Rep. Aaron Schock used taxpayer money for private plane flight to Bears game

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PEORIA — Rep. Aaron Schock, R-Ill., used taxpayer money to pay for a private plane to travel from Peoria to Chicago for the Bears-Vikings game on Nov. 16, the Chicago Sun-Times has learned.

And a Sun-Times examination of House disbursement records and campaign finance reports suggests that Schock used taxpayer money to help underwrite a September trip to New York, where a political action committee he controls spent $3,000 for Global Citizen Festival concert tickets.

The use of $20,855 in taxpayer money for the Chicago and New York trips will raise more legal and ethical issues for Schock.

These new Sun-Times revelations are part of a growing number of questions surrounding Schock’s use of campaign and government funds to support his extravagant jet-set lifestyle.

Schock hired two lawyers last week to conduct an internal audit of his operations. That action was triggered by the enormous scrutiny Schock is getting following his “Downton Abbey” office redecoration in Washington.

Schock, 33, a Peoria resident, has been a member of Congress since 2009. He represents the 18th Congressional District, which takes in parts of Peoria, Springfield and Bloomington as it stretches through central Illinois to the Mississippi River.

With the House working late on Friday, Schock remained in Washington over the weekend. He was spotted at lunchtime on Sunday dining with a group at the Pearl Dive Oyster Palace near Logan Circle in northwest Washington.

Spokesmen for Schock declined to to comment on the specifics of the New York and Chicago trips, referring me to last week’s statement about how Schock’s legal team was reviewing “compliance procedures in his official office, campaign and leadership PAC to determine whether they can be improved.”

The Bears game

Schock chartered an aircraft to take him from Manassas Regional Airport in Virginia, about 30 miles from the Capitol, to Peoria on Friday, Nov. 14. The return trip to Reagan National Airport was set for the next Monday. The side trip to Chicago was tucked in between, on Sunday, according to the pilot who flew the plane.

The newest official House disbursement records show a November payment of $10,802 to pilot Keith Siilats for “commercial transportation.”

Siilats told me in an interview on Sunday, “That whole weekend was paid by the government.” The only invoice Siilats said he submitted was for government payment.

Siilats also told me he attended the Bears game with Schock.

There are no records showing any reimbursement from Schock for the Chicago flights.

Siilats told me the original arrangement he negotiated for Schock — which included some discounts from his usual rates — was for him to wait out the weekend in Peoria with the plane, an Eclipse 500. The business jet has six seats, including one for the pilot.

Since the plane was sitting on the ground in Peoria, Schock wanted to use it, Siilats said.

Schock “called me on Saturday and said ‘what do you think about’ a Chicago trip.” Siilats agreed. Siilats said he flew Schock, his district director, Dayne LaHood and three others to Midway Airport.

Schock took Siilats and the others to the game at Soldier Field. “I’ve never been to a Bears game,” Siilats said. “. . . It was compensation for me.”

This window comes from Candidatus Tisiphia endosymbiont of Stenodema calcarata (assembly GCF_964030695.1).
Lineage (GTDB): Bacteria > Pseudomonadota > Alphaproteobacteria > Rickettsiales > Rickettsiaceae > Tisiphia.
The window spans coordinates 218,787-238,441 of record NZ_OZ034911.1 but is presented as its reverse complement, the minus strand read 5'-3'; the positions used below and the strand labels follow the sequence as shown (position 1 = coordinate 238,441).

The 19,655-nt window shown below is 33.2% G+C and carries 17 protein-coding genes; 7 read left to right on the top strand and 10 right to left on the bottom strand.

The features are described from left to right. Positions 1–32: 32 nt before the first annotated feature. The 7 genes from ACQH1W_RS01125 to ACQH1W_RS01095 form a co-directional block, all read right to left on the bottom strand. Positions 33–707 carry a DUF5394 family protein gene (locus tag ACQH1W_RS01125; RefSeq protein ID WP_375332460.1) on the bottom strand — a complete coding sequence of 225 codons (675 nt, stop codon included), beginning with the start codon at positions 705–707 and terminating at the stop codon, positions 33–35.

After the game and a meal at a restaurant, the group flew back to Peoria.

It’s not known who paid for the six tickets to the game. The Chicago Bears website said single-game tickets cost from $106.00 to $430.00 for regular season games.

Global Citizen Festival

That latest House disbursement report also shows that Schock collected $10,053 from the government in September for “travel subsistence” from Sept. 26 through Sept. 29.

It’s no mystery where Schock was on those days — he was in New York for the Sept. 27 Global Citizen Festival and for a round of national media interviews. He was very visible.

Thousands of people saw Schock on the festival stage in Central Park, where he introduced India’s new prime minister, Narendra Modi.

Shock did have some official business with the Global Citizen Festival that weekend.

However, at the same time, a Sun-Times examination of records from Schock’s GOP Generation Y political action committee suggests that Schock used taxpayer money for nongovernmental activity.

According to a Generation Y Federal Election Commission report, a $3,000 September expense is listed for “PAC fundraising event tickets.” While the Global Citizen Festival in Central Park was free, the group was selling VIP tickets for preferred seating. VIP tickets were about $150, so Schock’s PAC bought about 20 tickets.

There is no record in any of Schock’s multiple fundraising committees — the Gen Y PAC, Schock for Congress, the Schock Majority Fund or the Shock Victory Committee — of hotel payments for the September trip.

Schock does have an association with the Global Citizen group.

Last August, Schock traveled to India on a trip sponsored by Global Citizen.

According to an August release from Schock’s office, among those on the trip were representatives from the Caterpillar Foundation, an offshoot of the construction and mining equipment manufacturer headquartered in Peoria.

On that trip, Schock met with Prime Minister Narendra Modi. A few weeks later, Schock was introducing Modi, whom he called his “friend,” to the crowd.

“As an American congressman, I share your goal of ending extreme poverty by 2030,” Schock said from the stage.

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